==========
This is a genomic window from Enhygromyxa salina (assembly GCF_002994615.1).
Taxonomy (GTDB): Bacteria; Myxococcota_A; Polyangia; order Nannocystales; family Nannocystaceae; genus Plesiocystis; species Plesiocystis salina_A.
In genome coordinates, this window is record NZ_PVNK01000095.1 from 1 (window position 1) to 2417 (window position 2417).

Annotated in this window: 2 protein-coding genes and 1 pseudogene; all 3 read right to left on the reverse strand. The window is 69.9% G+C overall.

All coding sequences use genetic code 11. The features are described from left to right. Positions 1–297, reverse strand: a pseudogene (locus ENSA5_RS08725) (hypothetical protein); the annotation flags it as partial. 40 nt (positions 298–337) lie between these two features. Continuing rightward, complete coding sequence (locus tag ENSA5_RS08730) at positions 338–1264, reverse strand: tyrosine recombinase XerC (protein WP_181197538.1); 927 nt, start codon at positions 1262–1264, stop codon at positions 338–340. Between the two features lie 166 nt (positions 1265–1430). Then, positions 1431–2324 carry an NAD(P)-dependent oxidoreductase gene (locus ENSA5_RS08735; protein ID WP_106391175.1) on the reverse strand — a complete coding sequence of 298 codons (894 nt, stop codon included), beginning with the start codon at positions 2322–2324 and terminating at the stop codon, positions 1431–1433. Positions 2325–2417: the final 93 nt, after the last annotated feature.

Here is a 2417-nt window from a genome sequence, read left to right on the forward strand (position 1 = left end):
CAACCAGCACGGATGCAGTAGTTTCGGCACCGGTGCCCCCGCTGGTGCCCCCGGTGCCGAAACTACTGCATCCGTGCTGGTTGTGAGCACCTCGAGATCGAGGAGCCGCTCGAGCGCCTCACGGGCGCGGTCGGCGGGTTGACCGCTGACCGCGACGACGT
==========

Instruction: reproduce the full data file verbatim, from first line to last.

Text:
This is a genomic window from Enhygromyxa salina (assembly GCF_002994615.1).
Taxonomy (GTDB): Bacteria; Myxococcota_A; Polyangia; order Nannocystales; family Nannocystaceae; genus Plesiocystis; species Plesiocystis salina_A.
In genome coordinates, this window is record NZ_PVNK01000095.1 from 1 (window position 1) to 2417 (window position 2417).

Annotated in this window: 2 protein-coding genes and 1 pseudogene; all 3 read right to left on the reverse strand. The window is 69.9% G+C overall.

All coding sequences use genetic code 11. The features are described from left to right. Positions 1–297, reverse strand: a pseudogene (locus ENSA5_RS08725) (hypothetical protein); the annotation flags it as partial. 40 nt (positions 298–337) lie between these two features. Continuing rightward, complete coding sequence (locus tag ENSA5_RS08730) at positions 338–1264, reverse strand: tyrosine recombinase XerC (protein WP_181197538.1); 927 nt, start codon at positions 1262–1264, stop codon at positions 338–340. Between the two features lie 166 nt (positions 1265–1430). Then, positions 1431–2324 carry an NAD(P)-dependent oxidoreductase gene (locus ENSA5_RS08735; protein ID WP_106391175.1) on the reverse strand — a complete coding sequence of 298 codons (894 nt, stop codon included), beginning with the start codon at positions 2322–2324 and terminating at the stop codon, positions 1431–1433. Positions 2325–2417: the final 93 nt, after the last annotated feature.

Here is a 2417-nt window from a genome sequence, read left to right on the forward strand (position 1 = left end):
CAACCAGCACGGATGCAGTAGTTTCGGCACCGGTGCCCCCGCTGGTGCCCCCGGTGCCGAAACTACTGCATCCGTGCTGGTTGTGAGCACCTCGAGATCGAGGAGCCGCTCGAGCGCCTCACGGGCGCGGTCGGCGGGTTGACCGCTGACCGCGACGACGT